We set off early Thursday morning from Berlin to drive down to the Black Forest Region of Germany – clear across the country. 23 hours of driving, 2,000 kilometers and 8 towns later, we can say with certainty that the region is absolutely breathtaking.
Our Route using Roadtrippers:
Rothenburg ob der Tauber
Located in Northern Bavaria, the village is known for its medieval architecture and panoramic views. The fairytale village is filled with historical museums, shops, and cafes to fill your time in between wandering the cobblestone roads. No trip is complete to Rothenburg without trying a Schneeball!
Our first two nights we stayed in Sasbachwalden, a storybook town tucked away in the Black Forest. We stayed at Hotel Engel Sasbachwalden, which is 250 years old. The recently updated modern rooms were lovely to return to after long days of hiking and sight seeing. We enjoyed a buffet breakfast with fresh fruit, smoked salmon and meats, delicious german bread, and fresh squeezed juices- all necessary for a day full of hiking! We spoke with a local guide who explained the region and showed us the best route around the Black Forest. One of the coolest, most unique parts about the region was the “Schnapsbrunnen,” or “Brandy Wells.” There are 10 in the region which hikers can follow along enjoying different flavors from plum, pear, grape, etc. They rely on a trust system where you drop 80 cents into the jar and taste different kinds. You find them in these wooden huts with cool water flowing through them like waterfalls. Be careful! They are delicious but strong and on a hot day make sure you take enough water with you.
The enchanting university town is in the Black Forest close to the lake Titisee where you can rent a boat and eat Black Forest cake! It’s a must to visit Münsterplatz near the dramatic cathedral and follow the little canals throughout the city. There is an old tale that if you step in one of them that you will marry someone from Freiburg! Escape into nature by hiking up to Schlossberg where you have gorgeous views of the city.
Right across the Rhine river and over the German border you enter the Alsace region of France with rolling hills of wineries and charming villages. Colmar is one of the larger villages filled with colorful half-timbered medieval buildings. The neighboring vineyards specialize in Riesling and Gewürztraminer wines and lie along the famous wine road, or La Route De Vins.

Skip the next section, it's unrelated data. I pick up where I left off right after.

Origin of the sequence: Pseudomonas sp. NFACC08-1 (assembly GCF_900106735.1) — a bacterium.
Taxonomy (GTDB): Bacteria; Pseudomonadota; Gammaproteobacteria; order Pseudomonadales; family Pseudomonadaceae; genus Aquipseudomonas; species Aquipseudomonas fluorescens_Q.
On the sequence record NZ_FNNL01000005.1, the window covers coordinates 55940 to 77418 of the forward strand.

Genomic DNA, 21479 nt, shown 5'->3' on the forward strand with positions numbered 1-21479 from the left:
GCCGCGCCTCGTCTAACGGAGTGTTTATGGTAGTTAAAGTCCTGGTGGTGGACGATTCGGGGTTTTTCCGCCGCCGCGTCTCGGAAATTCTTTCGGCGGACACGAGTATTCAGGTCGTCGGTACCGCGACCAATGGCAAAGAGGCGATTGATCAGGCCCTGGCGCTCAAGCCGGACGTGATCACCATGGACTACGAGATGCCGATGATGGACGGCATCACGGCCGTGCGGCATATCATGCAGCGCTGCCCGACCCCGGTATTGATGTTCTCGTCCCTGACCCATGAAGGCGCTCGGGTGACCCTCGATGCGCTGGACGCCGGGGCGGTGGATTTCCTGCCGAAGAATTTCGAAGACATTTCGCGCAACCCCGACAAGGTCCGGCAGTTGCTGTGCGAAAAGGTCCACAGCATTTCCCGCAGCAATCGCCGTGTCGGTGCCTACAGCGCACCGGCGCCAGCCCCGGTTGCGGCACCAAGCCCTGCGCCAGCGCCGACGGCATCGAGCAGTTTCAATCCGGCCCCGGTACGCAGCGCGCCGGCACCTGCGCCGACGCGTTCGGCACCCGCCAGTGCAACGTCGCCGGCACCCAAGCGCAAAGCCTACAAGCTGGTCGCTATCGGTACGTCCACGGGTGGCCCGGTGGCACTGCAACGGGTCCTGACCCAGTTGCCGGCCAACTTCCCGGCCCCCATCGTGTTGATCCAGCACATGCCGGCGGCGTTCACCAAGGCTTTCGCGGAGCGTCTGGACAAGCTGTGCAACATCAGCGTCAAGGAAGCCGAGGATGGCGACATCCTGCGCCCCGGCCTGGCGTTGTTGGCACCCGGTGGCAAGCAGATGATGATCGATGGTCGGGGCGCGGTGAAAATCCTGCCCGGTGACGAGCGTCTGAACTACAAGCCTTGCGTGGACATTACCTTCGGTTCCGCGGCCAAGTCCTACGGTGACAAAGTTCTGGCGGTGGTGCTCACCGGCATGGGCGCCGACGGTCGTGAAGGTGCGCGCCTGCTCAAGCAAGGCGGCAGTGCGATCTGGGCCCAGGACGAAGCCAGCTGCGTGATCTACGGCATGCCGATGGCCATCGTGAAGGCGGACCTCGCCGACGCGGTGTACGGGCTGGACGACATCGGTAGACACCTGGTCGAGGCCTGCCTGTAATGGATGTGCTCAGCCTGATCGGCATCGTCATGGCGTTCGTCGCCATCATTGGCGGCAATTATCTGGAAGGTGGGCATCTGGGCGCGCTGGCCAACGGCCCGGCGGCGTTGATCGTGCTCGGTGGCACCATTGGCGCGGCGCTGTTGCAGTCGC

You can take in all the tiny colorful charms of the town from Schlossberg, just a short hike up from the main center. It’s free to walk into the old castle ruins where you get the best views of the village and endless wine hills.
High above this village sits 3 impressive castle ruins that are definitely worth a visit. The front of the town isn’t as impressive but the minute you walk past the old gates you seem to step back in time. The butterfly garden (Jardin Des Papillons) outside of the village isn’t to be missed – you’re able to walk around a huge atrium with giant colorful butterflies flying around. (*8 Euro entry fee)
We woke up at 5am before sunrise to wander around town before too many people were in the streets. This French town has German influences and is one of a kind. We sauntered around Petite France which is a UNESCO world heritage site. Grab a bottle of wine and cheese and find yourself a spot to sit and admire the jaw dropping Cathedral Notre Dame. We unfortunately only had the morning here before we began the long drive back to Berlin, but you could spend days exploring this off the beaten path destination.
Go straight to the baroque Aldstadt (Old Town) to start exploring the German town of Heidelberg which is located on the Necker River. There is a large castle perched in the hills looking over the town and can be seen from the other side of the river. Famous for the 14th century university, Heidelberg is a destination for people worldwide. Between getting lost in the small alleys or taking a boat down the river, there isn’t a shortage of activities here!